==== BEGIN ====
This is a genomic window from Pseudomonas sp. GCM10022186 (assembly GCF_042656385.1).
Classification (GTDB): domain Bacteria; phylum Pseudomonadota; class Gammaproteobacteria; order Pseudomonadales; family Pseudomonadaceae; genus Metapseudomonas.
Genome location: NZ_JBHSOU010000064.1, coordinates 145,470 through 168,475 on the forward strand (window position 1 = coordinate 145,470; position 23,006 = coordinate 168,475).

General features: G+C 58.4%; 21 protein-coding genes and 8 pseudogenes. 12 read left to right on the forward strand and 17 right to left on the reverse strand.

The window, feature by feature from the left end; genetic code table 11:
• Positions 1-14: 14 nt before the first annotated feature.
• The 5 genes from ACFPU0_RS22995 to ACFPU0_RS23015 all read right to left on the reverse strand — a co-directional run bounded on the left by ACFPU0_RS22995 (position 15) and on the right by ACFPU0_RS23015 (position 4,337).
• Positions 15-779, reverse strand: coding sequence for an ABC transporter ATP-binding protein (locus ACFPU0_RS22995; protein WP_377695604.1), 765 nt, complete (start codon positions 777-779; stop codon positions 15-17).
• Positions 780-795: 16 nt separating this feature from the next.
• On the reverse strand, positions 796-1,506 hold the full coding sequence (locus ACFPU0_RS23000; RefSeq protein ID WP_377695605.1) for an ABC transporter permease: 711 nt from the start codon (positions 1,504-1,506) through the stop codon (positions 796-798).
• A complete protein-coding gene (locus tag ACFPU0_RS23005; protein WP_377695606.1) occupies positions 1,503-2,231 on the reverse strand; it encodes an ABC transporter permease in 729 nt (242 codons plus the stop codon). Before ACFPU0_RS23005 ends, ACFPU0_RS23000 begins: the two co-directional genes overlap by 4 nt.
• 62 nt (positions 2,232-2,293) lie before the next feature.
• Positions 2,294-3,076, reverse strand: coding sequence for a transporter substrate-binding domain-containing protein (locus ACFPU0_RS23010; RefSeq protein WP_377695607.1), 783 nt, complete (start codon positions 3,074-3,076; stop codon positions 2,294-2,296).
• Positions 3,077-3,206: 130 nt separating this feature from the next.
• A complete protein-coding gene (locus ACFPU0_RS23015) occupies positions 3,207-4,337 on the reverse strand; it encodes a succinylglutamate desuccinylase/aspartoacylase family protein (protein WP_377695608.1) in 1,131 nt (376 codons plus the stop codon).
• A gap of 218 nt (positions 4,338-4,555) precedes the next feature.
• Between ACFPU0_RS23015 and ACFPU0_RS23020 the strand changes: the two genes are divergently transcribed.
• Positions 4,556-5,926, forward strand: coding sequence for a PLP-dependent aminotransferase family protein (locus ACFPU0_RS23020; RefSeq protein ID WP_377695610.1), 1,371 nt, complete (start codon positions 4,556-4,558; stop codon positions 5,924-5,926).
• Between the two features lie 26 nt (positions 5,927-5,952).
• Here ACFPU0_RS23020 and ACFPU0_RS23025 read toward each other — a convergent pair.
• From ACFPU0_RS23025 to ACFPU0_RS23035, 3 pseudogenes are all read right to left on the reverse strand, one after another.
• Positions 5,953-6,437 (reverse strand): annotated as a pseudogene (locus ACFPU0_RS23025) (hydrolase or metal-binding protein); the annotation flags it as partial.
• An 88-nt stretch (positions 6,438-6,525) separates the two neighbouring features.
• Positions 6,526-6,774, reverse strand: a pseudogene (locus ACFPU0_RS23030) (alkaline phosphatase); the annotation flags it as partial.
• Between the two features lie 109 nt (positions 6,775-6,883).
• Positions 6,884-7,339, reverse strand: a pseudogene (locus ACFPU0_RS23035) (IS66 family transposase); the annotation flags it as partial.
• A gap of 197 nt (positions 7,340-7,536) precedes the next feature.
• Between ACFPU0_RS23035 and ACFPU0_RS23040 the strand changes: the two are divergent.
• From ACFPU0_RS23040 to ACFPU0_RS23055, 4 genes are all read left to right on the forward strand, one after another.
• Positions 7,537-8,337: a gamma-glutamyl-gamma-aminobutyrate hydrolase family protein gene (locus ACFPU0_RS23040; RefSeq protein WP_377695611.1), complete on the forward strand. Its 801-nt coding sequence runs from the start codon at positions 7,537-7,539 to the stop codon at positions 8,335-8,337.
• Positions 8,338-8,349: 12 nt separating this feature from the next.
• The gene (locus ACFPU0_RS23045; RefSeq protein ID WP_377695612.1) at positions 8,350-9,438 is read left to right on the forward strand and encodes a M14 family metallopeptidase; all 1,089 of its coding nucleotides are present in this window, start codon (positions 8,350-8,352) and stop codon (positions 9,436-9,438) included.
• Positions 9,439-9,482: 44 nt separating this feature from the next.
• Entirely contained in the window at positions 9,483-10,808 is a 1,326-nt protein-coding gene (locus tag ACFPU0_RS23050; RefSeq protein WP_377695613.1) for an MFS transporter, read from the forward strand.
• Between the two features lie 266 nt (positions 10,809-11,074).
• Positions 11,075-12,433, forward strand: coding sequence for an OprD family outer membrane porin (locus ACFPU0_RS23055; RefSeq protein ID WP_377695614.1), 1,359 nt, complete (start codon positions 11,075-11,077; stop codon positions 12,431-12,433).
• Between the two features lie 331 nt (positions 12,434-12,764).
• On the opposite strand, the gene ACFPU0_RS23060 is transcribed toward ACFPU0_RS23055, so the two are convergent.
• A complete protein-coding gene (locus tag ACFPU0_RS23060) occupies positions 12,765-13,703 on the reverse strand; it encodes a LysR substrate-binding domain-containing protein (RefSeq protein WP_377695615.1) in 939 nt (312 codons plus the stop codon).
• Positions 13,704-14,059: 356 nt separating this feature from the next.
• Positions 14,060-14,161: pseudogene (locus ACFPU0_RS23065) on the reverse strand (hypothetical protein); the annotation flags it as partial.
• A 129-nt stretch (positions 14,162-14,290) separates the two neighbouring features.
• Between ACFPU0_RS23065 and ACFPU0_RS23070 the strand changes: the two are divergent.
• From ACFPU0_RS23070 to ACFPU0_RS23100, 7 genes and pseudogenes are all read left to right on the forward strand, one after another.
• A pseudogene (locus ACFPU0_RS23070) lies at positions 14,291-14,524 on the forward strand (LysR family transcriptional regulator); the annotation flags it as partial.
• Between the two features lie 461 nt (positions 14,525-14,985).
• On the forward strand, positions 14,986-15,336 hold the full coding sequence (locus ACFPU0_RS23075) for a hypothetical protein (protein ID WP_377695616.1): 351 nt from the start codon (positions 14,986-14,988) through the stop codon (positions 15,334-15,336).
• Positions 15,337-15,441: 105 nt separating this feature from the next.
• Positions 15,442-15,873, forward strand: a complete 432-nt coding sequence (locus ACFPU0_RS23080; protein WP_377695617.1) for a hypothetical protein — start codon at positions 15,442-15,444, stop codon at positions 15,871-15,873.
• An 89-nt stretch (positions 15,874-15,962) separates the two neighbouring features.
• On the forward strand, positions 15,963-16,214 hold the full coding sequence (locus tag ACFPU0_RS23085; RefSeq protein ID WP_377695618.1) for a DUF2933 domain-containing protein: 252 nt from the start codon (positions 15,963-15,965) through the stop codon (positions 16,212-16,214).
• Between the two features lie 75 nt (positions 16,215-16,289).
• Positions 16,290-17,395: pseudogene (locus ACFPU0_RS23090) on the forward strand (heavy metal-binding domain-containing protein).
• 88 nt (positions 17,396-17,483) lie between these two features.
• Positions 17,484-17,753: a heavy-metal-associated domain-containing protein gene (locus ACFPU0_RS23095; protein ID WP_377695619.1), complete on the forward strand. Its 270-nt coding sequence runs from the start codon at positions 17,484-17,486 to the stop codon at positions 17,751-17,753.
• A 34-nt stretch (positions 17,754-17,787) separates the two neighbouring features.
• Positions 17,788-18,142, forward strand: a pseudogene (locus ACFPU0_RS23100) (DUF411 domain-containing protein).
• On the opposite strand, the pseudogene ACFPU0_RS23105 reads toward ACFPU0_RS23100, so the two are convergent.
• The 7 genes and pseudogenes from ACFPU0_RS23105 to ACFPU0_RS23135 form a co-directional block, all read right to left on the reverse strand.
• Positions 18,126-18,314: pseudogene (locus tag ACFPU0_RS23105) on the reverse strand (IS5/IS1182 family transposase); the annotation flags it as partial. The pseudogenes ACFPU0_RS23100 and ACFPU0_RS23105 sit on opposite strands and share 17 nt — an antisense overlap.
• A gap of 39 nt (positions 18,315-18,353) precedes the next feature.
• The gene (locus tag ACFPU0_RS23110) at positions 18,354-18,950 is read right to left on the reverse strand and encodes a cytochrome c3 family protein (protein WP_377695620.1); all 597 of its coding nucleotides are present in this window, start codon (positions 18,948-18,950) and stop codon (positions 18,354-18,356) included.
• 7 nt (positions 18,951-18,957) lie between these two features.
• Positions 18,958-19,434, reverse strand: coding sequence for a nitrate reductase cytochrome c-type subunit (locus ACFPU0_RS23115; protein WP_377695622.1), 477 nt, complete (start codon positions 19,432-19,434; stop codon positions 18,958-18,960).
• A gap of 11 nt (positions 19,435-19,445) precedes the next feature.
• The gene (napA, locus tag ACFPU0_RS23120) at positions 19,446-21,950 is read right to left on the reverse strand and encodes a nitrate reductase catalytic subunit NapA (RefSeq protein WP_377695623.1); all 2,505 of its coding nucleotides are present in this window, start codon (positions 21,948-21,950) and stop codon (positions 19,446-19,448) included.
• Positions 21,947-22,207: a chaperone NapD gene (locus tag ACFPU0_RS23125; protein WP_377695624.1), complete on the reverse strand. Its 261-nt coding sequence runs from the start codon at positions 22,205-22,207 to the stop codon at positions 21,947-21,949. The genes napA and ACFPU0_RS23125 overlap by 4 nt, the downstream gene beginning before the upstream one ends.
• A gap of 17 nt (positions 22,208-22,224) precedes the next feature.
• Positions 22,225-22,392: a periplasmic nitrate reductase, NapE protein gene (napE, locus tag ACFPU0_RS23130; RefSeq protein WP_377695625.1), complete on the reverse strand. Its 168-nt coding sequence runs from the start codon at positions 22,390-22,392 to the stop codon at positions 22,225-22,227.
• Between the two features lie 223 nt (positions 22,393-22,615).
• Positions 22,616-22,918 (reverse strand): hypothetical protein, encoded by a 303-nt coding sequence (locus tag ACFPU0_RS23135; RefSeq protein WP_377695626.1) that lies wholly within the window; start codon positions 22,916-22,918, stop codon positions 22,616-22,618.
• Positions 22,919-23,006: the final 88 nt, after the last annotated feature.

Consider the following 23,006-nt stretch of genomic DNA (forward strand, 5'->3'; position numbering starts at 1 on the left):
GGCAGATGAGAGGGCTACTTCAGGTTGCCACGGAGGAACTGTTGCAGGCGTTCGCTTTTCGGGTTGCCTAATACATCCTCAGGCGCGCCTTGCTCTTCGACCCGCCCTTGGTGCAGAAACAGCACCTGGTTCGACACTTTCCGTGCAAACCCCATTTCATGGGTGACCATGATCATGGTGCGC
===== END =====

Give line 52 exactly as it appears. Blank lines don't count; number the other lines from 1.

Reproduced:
• Between the two features lie 75 nt (positions 16,215-16,289).